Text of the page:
The culmination of the nationwide 2017 Week of Science and Technology was the announcement of the results of the Science and Technology Awards, which took place on 9 November 2017. The award winners included scientists from Comenius University in Bratislava: Professor Roman Martoňák, Dr Martin Urík, Associate Professor František Kundracik, and a team under the leadership of Associate Professor Andrej Šteňo.

15. 11. 2017 07.38 hod.
By: CU Public Relations Office

This ceremonial event was held in the historical building of the National Council of the Slovak Republic and included the participation of the Minister of Education, Science, Research and Sport of the Slovak Republic, Dr Martina Lubyová, who praised the work of Slovak scientists: “I am pleased that we have people who enjoy science, work with conviction, and who through their results spread science’s fine reputation among the public in Slovakia and abroad.”

The Science and Technology Personality award went to Professor Roman Martoňák from the Faculty of Mathematics, Physics and Informatics for his outstanding results in the development and application of new methods of computer simulations of condensed substances under high pressure.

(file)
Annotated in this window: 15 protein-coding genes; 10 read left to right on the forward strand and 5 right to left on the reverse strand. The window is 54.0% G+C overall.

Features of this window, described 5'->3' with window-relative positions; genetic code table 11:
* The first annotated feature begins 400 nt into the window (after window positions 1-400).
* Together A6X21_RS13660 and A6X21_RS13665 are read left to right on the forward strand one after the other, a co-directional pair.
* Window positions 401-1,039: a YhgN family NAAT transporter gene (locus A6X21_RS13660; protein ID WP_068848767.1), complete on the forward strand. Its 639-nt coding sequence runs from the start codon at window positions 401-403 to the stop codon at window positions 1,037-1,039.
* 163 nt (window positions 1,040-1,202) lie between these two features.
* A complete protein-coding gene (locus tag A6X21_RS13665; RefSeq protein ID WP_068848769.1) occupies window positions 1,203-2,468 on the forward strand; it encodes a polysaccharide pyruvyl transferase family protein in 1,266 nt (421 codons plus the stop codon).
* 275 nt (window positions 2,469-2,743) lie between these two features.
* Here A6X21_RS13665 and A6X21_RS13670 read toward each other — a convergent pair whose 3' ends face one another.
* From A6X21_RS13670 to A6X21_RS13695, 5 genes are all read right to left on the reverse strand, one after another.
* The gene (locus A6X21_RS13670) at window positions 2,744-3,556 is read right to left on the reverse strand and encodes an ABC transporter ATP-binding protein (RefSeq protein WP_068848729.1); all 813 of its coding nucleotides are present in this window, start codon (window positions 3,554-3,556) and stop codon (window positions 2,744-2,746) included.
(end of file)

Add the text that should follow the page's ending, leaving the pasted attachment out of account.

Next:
The Science and Technology Personality award for those up to 35 years of age went to Dr Martin Urík from the Faculty of Natural Sciences, who received the award for his contribution to research into environmental and geochemical aspects of the interaction of microorganisms, organic substances and toxic elements, and their use in remediation technologies.

For his work in the successful promotion of physics among elementary and secondary school pupils and the general public, as well as his mentorship of talented young people, Associate Professor František Kundracik from the Faculty of Mathematics, Physics and Informatics received the Science Popularizer award.

One of the three awarded science and technology teams of the year was a multidisciplinary team from Kramáre Hospital in Bratislava led by Associate Professor Andrej Šteňo from the Faculty of Medicine. The team was recognized for having developed a new method for the intraoperative identification of small cerebral vessels using a navigated 3D ultrasound to increase the safety of removing deeply-embedded brain tumours.

More information about all the awards